One of my blog readers in California saw my newsletter headline “Savor Summer’s Sunday and Plan for Monday”, and decided to contact me about her interest in returning to the workforce after time home with family. She is a friend I’ve known since my 20s, so I asked if she’d be game for a different coaching scenario. Instead of paying me a coaching fee, she is going to tell her story and go through the coaching process as a case study for my 9 Lives for Women blog. Each week you’ll learn about her journey back to work and my recommended tips and strategies.
Meet Jane, and read her story…
“I worked during high school summers and then full-time from college graduation until my first child was six months old. For two years, I was Editor-in-Chief of a weekly newsletter—but at 41 years old with a newborn, I could no longer swing the commute, the breast-pump in the closet, and a string of foreign national babysitters who couldn’t communicate with us. I had my second child about 15 months later. After about three years of full-time motherhood, I started applying for freelance, contract, and part-time work to supplement my primary childcare role, contribute to the family income, and retain a semblance of my professional life.
Over the last 15 years my search for flexible work has been difficult, exasperating, and ultimately not worth the hassle of the commute, the frequent interruptions, and my husband’s inflexible and demanding schedule. The sum total of paid work in this time period has been a six-month contract as a writer for an online media corporation; a freelance editor for a past employer for a few months; a year as a contract editor for another online site, seven months in customer service for a retail company, and most recently, writing and editorial work for a friend/author who wanted help with a book project.
In the volunteer realm, I collected every accolade possible, starting with being a classroom volunteer throughout the elementary school years, to walkathon chair for two years, raising $15,000 twice in a public school (not easy with a diverse population), to a prime volunteer in the private schools, helping in every way, to finally being appointed president of the parent association for two years. Fundraising, community building, monthly board meetings, newsletter creation and writing, staff interaction and support — I feel like I’ve been beaten to a pulp with volunteer work and truly am done with it.
So, here’s my task now, at 56 years old:
I am looking to return to either full or part-time work for mainly these reasons: I miss my professional role and need to work and produce something meaningful to me and get paid for it; I want to show my kids how balancing family and a need to work are not only critical financially but for personal satisfaction.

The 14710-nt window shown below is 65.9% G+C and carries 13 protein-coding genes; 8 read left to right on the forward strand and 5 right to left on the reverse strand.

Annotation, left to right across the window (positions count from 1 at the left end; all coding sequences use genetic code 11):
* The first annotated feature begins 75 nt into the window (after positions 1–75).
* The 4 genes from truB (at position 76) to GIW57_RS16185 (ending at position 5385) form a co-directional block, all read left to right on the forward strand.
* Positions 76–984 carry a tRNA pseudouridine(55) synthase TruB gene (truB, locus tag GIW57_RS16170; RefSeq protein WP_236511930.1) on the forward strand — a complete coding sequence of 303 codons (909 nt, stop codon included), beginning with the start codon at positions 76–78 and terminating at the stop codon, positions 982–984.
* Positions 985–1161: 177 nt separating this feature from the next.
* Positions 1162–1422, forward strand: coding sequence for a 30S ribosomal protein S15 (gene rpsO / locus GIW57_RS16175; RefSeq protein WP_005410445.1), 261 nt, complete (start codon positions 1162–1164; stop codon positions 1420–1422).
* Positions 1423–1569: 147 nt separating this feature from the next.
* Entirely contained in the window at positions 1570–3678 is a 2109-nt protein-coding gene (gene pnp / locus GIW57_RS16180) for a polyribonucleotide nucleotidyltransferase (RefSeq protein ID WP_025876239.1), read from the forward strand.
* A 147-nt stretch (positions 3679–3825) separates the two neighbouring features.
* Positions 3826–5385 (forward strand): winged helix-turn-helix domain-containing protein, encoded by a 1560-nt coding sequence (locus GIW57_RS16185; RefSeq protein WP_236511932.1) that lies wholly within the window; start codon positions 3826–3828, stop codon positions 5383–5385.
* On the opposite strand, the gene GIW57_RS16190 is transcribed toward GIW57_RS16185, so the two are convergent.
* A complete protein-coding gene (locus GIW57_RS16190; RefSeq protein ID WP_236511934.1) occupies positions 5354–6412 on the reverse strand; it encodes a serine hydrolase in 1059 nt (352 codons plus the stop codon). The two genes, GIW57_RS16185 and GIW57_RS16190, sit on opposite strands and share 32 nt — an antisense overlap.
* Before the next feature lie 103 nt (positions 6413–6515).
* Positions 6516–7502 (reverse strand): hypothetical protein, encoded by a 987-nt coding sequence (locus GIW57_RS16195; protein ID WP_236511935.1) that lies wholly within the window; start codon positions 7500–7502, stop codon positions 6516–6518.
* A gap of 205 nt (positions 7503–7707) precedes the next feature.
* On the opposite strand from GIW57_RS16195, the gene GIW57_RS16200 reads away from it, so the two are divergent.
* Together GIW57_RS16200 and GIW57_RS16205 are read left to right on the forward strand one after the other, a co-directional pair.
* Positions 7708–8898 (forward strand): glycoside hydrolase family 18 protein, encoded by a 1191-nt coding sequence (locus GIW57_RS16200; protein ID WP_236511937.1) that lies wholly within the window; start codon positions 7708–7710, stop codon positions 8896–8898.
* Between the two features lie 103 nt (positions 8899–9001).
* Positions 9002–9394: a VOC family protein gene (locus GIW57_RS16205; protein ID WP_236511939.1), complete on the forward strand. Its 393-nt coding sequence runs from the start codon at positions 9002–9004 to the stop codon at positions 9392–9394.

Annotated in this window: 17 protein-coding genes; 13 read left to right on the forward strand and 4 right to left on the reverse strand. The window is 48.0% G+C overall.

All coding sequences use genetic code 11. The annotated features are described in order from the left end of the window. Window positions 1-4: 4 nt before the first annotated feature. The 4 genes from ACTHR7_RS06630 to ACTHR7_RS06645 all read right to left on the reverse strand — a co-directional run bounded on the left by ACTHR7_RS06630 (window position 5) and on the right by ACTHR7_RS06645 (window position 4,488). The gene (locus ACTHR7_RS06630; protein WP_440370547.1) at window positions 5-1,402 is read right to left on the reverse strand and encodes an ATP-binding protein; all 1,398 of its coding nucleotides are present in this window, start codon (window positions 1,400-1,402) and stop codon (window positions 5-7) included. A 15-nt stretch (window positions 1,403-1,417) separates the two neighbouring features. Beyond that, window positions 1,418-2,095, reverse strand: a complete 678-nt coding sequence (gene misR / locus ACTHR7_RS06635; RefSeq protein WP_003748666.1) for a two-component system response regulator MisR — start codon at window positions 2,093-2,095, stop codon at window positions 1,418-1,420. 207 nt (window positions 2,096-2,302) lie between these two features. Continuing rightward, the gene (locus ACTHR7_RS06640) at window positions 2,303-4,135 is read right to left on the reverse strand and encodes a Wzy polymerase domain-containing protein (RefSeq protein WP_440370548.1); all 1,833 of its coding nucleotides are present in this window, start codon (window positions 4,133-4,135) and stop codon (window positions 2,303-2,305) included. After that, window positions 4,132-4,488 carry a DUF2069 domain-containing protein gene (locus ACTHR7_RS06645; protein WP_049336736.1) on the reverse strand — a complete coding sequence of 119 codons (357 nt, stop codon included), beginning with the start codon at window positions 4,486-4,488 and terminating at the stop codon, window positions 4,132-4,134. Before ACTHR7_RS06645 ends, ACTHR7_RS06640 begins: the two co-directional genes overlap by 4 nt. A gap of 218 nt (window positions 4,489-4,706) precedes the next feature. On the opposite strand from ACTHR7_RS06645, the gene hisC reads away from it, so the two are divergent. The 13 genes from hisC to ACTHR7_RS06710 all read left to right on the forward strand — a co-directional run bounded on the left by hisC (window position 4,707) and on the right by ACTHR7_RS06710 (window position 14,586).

In the past, I have sent more resumes into cyberspace than I care to recall, only to wonder who, if anyone, read them. I talk to people much more strategically about employment, and assess advertised jobs on only LinkedIn and some of the other online job recruiting sites, such as Indeed and Idealist.
At this point, I realize I don’t have a number of software skills, such as InDesign, but I am not looking to do the same thing I did before. My graduate degree in international relations may be a ticket into a company or nonprofit with international aspects.
My strategies are to use alumni networks, LinkedIn contacts, Facebook and other “friends” around the area. I am acutely aware of my age and the “culture” of organizations, where I simply may not fit in. Fit is key, yes?”
So that’s Jane’s story…and generally speaking, there are some good lessons to be learned. Jane has kept her hand in professional work—for all but a very short period (three years). She has also chosen significant volunteer leadership roles that require business skills. Though these are positives, the challenge will be to convince employers that her patchwork of professional and volunteer work over the past 15 years has kept her current and at the top of her writing and editing game.
Now read “Jane’s Journey Back to Work: The Linkedin Profile” for my first recommendations. After reading this email from Jane, I asked her for a recent resume, the link to her Linkedin profile and a quick “60 second elevator speech” about what she is now looking to do.
Stay tuned. —KAS
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Photo credit: Aleks Melnik/www.freedigitalphotos.net